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Doctors to go on strike as planned this week

All News 15:41 August 12, 2020

SEOUL, Aug. 12 (Yonhap) -- Thousands of doctors will stage a nationwide walkout this week as scheduled in protest over the country's medical reform blueprint, and they will not hold talks with the authorities until their demands are met, according to their association on Wednesday.

The Korea Medical Association (KMA), which represents 130,000 doctors, is set to stage a general strike Friday, voicing opposition to the government's plan to foster more physicians.

Trainee doctors are also set to join the strike. Last week, trainee doctors at hospitals also launched a one-day walkout.

"The health ministry has made it clear that they will not accept our demand. Accordingly, we will hold the protest as planned," the KMA said in a statement. The group said doctors working at vital departments, including intensive care units, will continue to be on normal duty.

Medical students affiliated with the Korean Intern Resident Association stage a rally in Seoul on Aug. 7, 2020, as medical residents went on strike nationwide earlier in the day to call for the government to scrap its plan to expand the number of students at medical schools. (Yonhap)

Earlier in the day, the health ministry said it is open to talks with the KMA, but it added it cannot further delay the expansion in the number of new doctors, citing lack of medical infrastructure in rural areas.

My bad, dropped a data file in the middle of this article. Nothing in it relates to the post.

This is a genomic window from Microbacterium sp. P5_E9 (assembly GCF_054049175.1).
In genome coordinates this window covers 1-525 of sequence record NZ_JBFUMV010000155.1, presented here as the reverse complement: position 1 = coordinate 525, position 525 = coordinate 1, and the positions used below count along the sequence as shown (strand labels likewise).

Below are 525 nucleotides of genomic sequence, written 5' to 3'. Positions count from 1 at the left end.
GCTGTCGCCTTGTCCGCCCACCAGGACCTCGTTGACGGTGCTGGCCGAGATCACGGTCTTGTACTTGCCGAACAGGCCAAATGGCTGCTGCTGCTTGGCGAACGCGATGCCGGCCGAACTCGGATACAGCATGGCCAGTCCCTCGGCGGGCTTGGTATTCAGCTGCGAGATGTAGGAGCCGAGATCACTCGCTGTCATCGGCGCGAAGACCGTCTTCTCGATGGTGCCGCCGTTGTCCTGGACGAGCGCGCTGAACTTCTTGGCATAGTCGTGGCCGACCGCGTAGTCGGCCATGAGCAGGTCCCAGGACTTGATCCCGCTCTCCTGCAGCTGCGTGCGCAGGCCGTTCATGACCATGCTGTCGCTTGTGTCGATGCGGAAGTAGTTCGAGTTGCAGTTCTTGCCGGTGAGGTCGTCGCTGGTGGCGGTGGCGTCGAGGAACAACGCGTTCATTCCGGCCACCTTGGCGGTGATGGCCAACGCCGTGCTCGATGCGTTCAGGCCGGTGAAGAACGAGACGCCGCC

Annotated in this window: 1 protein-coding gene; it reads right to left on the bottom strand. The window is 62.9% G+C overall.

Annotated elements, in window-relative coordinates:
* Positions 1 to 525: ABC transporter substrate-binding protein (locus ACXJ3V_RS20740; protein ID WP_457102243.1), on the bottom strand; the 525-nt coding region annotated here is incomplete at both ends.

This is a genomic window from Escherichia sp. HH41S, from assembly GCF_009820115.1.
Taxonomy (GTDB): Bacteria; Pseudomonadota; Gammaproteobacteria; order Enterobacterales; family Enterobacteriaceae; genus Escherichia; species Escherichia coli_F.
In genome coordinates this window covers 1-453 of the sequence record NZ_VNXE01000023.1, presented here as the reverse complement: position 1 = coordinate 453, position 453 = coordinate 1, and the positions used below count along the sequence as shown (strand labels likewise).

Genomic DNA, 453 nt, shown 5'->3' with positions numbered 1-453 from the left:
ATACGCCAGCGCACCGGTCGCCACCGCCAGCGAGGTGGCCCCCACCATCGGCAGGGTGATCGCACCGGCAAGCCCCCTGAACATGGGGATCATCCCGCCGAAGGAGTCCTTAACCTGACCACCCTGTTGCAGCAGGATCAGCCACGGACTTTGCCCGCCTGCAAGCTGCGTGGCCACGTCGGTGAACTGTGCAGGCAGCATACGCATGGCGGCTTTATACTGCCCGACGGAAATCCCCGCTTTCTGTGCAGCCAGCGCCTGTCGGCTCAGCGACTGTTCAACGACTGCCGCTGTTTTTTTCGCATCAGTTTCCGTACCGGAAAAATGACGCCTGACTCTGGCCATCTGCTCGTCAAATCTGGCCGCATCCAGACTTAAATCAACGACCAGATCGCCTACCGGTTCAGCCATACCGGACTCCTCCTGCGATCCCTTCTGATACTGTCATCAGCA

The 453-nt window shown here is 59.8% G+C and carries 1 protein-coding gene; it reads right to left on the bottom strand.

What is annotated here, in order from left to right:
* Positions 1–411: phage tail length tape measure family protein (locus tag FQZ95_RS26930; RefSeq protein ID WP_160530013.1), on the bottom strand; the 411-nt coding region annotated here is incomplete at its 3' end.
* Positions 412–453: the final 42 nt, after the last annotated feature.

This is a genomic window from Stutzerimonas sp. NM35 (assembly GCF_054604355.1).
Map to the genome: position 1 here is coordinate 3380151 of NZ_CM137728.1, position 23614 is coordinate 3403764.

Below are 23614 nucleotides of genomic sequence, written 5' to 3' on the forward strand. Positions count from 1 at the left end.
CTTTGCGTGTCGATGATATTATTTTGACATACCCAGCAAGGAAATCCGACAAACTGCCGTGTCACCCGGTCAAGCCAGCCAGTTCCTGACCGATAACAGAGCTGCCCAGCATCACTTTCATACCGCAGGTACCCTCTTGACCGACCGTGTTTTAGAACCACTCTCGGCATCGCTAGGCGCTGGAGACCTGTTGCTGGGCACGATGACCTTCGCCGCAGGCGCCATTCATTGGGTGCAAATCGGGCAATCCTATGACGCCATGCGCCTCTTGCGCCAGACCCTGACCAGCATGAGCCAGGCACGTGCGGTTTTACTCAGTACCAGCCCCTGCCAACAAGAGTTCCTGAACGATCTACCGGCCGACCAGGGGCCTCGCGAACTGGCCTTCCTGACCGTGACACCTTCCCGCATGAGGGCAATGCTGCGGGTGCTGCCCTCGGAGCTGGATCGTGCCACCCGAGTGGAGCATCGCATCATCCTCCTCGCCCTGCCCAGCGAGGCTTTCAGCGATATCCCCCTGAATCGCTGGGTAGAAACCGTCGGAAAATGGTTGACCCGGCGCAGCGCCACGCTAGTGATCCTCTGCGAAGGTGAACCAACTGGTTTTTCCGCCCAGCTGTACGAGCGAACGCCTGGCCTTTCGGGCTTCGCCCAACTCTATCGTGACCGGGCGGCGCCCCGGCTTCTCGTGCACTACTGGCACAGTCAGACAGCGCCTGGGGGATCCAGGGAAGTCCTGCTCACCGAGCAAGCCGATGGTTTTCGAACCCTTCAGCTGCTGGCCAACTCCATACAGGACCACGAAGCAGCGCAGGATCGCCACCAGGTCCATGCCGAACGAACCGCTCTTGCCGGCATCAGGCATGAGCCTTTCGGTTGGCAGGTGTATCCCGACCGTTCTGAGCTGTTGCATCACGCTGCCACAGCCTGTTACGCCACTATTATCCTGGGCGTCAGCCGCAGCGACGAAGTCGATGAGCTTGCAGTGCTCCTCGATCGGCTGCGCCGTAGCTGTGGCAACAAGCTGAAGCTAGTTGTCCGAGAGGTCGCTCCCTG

Under the country's medical workforce reform plan, the health ministry is planning to expand admission quotas at medical schools by 4,000 over the next 10 years starting 2022, and to open a new public medical school.

The scheme will increase the number of students admitted annually to medical schools to 3,458 in the 2022-2031 period from the current 3,058.

Local doctors say that increasing the number of new doctors will only lead to more competition among doctors and will not help ease the disparity in medical infrastructure among regions.

Doctors also protest against the plan to include traditional oriental medicine in the nation's public health insurance system, as they consider the field to be less scientific and vital.


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